Discussion in 'Other Health News and Research' started by Marco, Jun 11, 2015.
An easy read :
I wish it were that simple.
Now that I'm back to trying some individual strains, and I really need GABA, I'm going to try Lactobacillus Rhamnosus for GABA production and increased GABA receptor expression.
It worked on animals.....?
Converts glutamate to GABA, in testing.
Don't know, hope so.
Is it really that simple?
Yes, your microbiome is involved in neurotransmitter production. Are people still getting surprised about this?
i'm gonna try it too. also because i saw a paper cited showing rhamnosus could degrade mycotoxins in the body (in mice and chickens or something...) i was thinking about
how is it going?
According to wiki , hydroxybutyric acids "can be viewed as derivatives of butyric acid". I'm not sure what the significance of 'can be' is in the context of mammalian physiology. Can anyone help?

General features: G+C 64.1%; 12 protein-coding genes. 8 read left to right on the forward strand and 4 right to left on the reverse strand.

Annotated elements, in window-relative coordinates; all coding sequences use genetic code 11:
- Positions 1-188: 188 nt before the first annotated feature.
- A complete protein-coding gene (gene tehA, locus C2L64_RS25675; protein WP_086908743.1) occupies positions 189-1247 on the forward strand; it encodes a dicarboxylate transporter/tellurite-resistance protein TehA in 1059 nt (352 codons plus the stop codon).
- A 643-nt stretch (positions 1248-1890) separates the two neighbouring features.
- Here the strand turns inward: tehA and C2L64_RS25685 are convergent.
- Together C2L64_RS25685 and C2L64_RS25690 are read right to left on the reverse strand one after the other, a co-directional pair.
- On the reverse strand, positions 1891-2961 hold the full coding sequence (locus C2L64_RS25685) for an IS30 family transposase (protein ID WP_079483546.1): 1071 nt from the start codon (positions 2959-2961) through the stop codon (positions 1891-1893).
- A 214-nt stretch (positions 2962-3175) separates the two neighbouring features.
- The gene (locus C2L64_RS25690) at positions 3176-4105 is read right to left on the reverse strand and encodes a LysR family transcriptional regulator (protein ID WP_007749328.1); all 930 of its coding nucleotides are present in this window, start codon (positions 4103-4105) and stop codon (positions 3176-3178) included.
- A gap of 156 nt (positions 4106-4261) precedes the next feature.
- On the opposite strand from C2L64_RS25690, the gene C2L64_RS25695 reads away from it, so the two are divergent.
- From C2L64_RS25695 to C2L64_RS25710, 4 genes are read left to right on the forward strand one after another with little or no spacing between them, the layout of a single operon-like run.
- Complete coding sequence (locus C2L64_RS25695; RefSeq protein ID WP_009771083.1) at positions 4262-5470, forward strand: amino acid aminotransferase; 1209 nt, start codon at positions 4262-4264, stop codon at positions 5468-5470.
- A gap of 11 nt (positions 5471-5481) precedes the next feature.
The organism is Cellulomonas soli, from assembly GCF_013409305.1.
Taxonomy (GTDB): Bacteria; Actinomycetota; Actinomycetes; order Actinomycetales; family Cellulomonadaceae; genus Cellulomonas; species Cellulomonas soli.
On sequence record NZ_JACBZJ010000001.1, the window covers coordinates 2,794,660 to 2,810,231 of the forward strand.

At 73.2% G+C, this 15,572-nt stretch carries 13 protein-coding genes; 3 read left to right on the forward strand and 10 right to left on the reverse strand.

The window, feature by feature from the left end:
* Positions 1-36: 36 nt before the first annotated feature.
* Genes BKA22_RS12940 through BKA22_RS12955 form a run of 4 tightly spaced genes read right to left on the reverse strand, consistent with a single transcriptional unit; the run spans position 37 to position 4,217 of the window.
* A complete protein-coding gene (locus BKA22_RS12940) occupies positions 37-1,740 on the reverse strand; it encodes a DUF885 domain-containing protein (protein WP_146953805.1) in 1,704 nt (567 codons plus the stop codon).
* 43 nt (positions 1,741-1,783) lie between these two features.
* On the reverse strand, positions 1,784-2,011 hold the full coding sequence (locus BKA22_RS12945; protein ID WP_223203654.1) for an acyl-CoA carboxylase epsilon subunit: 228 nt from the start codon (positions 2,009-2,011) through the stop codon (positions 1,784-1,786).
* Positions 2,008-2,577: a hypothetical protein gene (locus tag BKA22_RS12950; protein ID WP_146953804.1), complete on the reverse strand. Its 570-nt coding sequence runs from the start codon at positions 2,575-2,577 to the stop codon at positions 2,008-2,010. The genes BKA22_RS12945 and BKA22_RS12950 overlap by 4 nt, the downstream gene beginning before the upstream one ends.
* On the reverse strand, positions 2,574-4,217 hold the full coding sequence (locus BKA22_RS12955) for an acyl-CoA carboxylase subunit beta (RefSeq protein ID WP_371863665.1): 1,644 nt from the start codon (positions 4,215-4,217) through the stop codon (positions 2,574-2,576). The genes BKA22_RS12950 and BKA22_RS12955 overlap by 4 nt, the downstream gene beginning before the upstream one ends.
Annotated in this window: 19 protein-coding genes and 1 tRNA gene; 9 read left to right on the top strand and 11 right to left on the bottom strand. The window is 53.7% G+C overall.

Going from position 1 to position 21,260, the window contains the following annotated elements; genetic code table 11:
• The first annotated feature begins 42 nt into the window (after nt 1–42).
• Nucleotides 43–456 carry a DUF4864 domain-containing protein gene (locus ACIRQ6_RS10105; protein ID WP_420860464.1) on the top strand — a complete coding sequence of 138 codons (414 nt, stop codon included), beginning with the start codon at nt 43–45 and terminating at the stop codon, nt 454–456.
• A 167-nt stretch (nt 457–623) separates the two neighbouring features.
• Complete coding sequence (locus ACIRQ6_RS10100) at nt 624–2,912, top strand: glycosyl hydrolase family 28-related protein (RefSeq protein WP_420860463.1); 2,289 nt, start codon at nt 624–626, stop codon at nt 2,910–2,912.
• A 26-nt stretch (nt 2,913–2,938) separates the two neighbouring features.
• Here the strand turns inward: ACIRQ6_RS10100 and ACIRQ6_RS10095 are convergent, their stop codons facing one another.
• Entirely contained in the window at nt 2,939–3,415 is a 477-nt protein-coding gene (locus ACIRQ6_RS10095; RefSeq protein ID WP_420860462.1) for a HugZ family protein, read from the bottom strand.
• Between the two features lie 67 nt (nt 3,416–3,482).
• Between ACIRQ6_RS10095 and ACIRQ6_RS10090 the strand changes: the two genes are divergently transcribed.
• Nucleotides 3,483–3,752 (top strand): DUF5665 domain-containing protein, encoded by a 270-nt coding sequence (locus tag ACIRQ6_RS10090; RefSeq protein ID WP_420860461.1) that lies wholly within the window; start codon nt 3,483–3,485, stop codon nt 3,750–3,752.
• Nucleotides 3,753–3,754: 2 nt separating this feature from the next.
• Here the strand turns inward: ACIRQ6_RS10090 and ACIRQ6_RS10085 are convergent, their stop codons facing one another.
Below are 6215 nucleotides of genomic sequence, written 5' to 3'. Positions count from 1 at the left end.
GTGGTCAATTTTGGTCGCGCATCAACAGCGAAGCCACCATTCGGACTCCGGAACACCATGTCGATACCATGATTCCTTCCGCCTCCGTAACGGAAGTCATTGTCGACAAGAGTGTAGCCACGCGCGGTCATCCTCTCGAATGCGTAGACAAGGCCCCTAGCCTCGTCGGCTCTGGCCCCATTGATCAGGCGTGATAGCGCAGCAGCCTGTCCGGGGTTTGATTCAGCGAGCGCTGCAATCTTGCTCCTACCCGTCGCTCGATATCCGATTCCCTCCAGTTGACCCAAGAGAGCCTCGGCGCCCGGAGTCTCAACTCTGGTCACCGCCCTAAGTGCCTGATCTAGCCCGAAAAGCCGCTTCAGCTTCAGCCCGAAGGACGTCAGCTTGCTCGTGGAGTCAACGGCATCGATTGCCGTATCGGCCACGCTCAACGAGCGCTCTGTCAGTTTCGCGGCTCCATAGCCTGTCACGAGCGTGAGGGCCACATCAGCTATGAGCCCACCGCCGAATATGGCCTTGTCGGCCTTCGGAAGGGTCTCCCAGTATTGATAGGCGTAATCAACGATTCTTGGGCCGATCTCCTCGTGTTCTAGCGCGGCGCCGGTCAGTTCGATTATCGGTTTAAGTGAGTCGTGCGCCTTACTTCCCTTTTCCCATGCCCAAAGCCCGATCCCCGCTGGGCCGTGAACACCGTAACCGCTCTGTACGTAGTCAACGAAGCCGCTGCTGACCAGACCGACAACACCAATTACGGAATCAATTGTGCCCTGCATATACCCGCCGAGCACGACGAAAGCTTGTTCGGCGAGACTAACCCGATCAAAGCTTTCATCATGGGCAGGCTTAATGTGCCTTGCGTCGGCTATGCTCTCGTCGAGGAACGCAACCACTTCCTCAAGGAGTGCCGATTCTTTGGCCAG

Butyric acid is a product of gut bacteria, notably Clostridium butyricum - see this thread.
Incidentally, the sodium salt of gamma-Hydroxybutyric acid is sodium oxybate (trade name Xyrem) - see this thread.
I am looking for suggestions to counter excessive GABA in the morning following taking probx at bed time in the previous night. At 6:30 I take my T3/T4 replacement which isn't enough anymore to take me out of bed. I will try to take a higher dose of it but I had detrimental effects in the past (tension in the face muscles, i.e. violent teeth clenching ). I just won't wake up before 10 when I have taken probx. At least I am having interesting dreams and sleeping very well ( @JPV )
The University of Maryland just released a study about a new, fast acting anti-depressant. It works by countering the effects of GABA. Would eating glutamate foods help?
You can also try a Google Site Search
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